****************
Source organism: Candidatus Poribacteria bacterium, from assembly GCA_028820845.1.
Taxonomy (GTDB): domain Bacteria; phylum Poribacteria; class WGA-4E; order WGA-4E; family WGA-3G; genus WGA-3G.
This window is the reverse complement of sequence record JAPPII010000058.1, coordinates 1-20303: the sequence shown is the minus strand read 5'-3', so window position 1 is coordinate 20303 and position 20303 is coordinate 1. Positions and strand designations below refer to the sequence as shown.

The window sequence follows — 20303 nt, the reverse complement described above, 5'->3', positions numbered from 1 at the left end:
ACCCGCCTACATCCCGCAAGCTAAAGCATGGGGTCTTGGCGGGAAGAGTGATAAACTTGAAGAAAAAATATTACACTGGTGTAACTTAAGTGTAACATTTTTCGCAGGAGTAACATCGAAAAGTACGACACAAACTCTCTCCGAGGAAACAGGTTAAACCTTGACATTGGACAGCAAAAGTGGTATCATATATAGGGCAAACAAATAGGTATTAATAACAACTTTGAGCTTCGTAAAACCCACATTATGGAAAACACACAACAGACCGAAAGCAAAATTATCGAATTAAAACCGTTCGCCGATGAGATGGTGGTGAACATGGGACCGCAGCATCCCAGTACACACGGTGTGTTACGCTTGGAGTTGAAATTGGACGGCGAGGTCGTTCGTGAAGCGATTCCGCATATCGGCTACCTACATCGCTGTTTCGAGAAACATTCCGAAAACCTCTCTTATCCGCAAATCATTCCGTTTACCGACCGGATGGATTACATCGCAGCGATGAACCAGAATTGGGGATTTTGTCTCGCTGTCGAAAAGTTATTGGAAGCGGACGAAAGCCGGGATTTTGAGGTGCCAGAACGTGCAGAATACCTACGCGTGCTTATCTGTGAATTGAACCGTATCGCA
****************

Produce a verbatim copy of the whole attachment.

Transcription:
Source organism: Candidatus Poribacteria bacterium, from assembly GCA_028820845.1.
Taxonomy (GTDB): domain Bacteria; phylum Poribacteria; class WGA-4E; order WGA-4E; family WGA-3G; genus WGA-3G.
This window is the reverse complement of sequence record JAPPII010000058.1, coordinates 1-20303: the sequence shown is the minus strand read 5'-3', so window position 1 is coordinate 20303 and position 20303 is coordinate 1. Positions and strand designations below refer to the sequence as shown.

The window sequence follows — 20303 nt, the reverse complement described above, 5'->3', positions numbered from 1 at the left end:
ACCCGCCTACATCCCGCAAGCTAAAGCATGGGGTCTTGGCGGGAAGAGTGATAAACTTGAAGAAAAAATATTACACTGGTGTAACTTAAGTGTAACATTTTTCGCAGGAGTAACATCGAAAAGTACGACACAAACTCTCTCCGAGGAAACAGGTTAAACCTTGACATTGGACAGCAAAAGTGGTATCATATATAGGGCAAACAAATAGGTATTAATAACAACTTTGAGCTTCGTAAAACCCACATTATGGAAAACACACAACAGACCGAAAGCAAAATTATCGAATTAAAACCGTTCGCCGATGAGATGGTGGTGAACATGGGACCGCAGCATCCCAGTACACACGGTGTGTTACGCTTGGAGTTGAAATTGGACGGCGAGGTCGTTCGTGAAGCGATTCCGCATATCGGCTACCTACATCGCTGTTTCGAGAAACATTCCGAAAACCTCTCTTATCCGCAAATCATTCCGTTTACCGACCGGATGGATTACATCGCAGCGATGAACCAGAATTGGGGATTTTGTCTCGCTGTCGAAAAGTTATTGGAAGCGGACGAAAGCCGGGATTTTGAGGTGCCAGAACGTGCAGAATACCTACGCGTGCTTATCTGTGAATTGAACCGTATCGCA